Defense Ministry sources said about 600 of 1,000 troops in a beachhead would be combat troops, supported by about 400 gunnery, engineering, signal, communications, logistics and medical personnel. Artillery, Rapier ground-to-air missiles, blowpipe shoulder-held missiles, Scorpion light tanks, mortars and other weapons and equipment were taken ashore with the troops. British correspondents said a helicopter landing pad was set up.
Defense Ministry sources said landing places for the vertical-take-off-and-landing Harriers also would be secured for what now constitutes the principal British land base for eventual advances on the major concentrations of Argentine forces on East Falkland.
In addition to this main landing, the diversionary attacks elsewhere on both East and West Falkland included raids on isolated Argentine outposts and on ammunition, fuel, food and water stores and naval bombardment of Argentine positions around Stanley, according to the Defense Ministry here. The largest concentration of Argentine forces on West Falkland around Fox Bay also was strafed and bombed by Harrier fighters.
Nott said "several landings and raids were made by our forces in different parts of the Falkland Islands. Some of these forces have remained ashore."
Defense Ministry spokesman McDonald confirmed that raids had been made on both islands and other sources said the purpose was to create as much confusion as possible. Since Argentina expected the offensive, the location of the raids was the key element of surprise.
Britain's naval losses and Argentina's aircraft losses are both severe, accounting for a significant part of their military strength in the war.
Although Britain has never provided numbers, it is believed to have fewer than two dozen warships in the task force of more than 70 ships. Disabling five of the ships, most likely to be frigates and destroyers providing protection for the landing against air attacks, means that perhaps a quarter of the war fleet has been affected.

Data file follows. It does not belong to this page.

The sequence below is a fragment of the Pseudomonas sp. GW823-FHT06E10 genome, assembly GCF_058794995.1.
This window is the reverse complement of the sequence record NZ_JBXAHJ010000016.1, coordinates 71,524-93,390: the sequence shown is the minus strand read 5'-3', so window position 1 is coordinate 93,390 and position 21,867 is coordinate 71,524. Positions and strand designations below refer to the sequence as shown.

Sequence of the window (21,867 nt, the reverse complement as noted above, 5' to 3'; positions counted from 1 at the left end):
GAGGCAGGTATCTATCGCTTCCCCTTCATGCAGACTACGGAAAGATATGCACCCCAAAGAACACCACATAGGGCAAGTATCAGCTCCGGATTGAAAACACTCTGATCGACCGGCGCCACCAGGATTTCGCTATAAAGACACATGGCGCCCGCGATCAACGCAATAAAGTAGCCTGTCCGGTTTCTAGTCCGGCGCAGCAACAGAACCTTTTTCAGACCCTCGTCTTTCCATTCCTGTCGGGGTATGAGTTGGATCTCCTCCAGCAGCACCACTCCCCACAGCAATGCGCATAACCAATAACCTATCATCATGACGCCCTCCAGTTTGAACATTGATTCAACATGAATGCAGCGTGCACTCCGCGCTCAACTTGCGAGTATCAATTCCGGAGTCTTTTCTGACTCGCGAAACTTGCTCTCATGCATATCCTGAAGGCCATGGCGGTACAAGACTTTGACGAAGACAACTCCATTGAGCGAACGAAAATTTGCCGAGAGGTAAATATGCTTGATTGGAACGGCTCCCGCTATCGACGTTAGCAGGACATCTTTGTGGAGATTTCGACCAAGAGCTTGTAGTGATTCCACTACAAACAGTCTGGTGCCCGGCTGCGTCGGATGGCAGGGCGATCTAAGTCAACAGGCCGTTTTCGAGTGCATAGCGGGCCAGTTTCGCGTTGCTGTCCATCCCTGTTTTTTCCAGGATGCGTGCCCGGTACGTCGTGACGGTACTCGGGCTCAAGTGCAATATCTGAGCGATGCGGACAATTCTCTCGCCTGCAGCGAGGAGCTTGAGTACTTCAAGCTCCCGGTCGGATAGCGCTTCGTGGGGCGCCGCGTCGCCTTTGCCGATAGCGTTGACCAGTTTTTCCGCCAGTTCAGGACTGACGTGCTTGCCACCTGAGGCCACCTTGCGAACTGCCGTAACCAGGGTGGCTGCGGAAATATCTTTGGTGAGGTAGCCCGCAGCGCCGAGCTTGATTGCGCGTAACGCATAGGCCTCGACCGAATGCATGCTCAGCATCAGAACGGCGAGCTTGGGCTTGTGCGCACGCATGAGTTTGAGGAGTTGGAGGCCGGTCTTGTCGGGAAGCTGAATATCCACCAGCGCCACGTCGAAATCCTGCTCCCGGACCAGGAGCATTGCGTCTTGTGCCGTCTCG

With British troops now established in stationary positions on the islands, the task force ships will have to move in closer to protect them and the Harriers will have to fly frequent support missions to protect the bridgehead from daylight attacks by Argentine aircraft from the mainland.
But the nine Argentine Mirages, five Skyhawks and two Pucara turboprop ground attack aircraft lost by Argentina, according to Britain, could well amount to 20 percent of Argentina's remaining warplanes since Britain had already claimed to have knocked out at least 19 before today's action.
Britain has lost eight helicopters, mostly from mechanical failure, including the Sea King in which 21 were killed this week. The task force is believed to have started out with slightly more than 50. A military source said this loss of 15 percent or more of the helicopters in the task force will not cause tactical problems for deployment of forces, because the task force has a number of amphibious craft to land troops.
Explaining the mechanical failures, he said the Sea Kings are being used "incredibly intensively in very bad weather under difficult circumstances." Considering the conditions and the amount of flying hours required of the aircraft, he said he did not think that the attrition rate was alarming.
It is now apparent that preparations for this massive operation began at least a week ago, while a U.N. mediation effort was reaching its climax. British commandos raided the Pebble Island airstrip off West Falkland last Friday. The commandos, members of the elite Special Air Services, destroyed 11 aircraft on the strip, seriously reducing the Argentine capability to attack the invasion forces from close range.
Early this week as many as 50 ships of the task force gathered off the Falklands coast to reorganize men and equipment. Yesterday, after the final breakdown of the U.N. negotiations, Rear Adm. Sandy Woodward, commander of the task force, was given the go-ahead for an invasion with timing and operations on the islands depending on tactical considerations and the weather.
Last night, as the assault force approached, there were "ideal" weather conditions, according to BBC reporter Robert Fox who went in with a unit of paratroopers. He said it was "thick cloud, driving rain and a gale."
But overnight, the weather cleared before the predawn attack and the moonlight provided more visibility, causing fears of an Argentine air attack before sunrise. Throughout the three weeks of combat around the islands, however, the Argentine Air Force has not operated during the night and it did not attack until 10 a.m., after the troops had established, and were ready to defend, their bridgehead.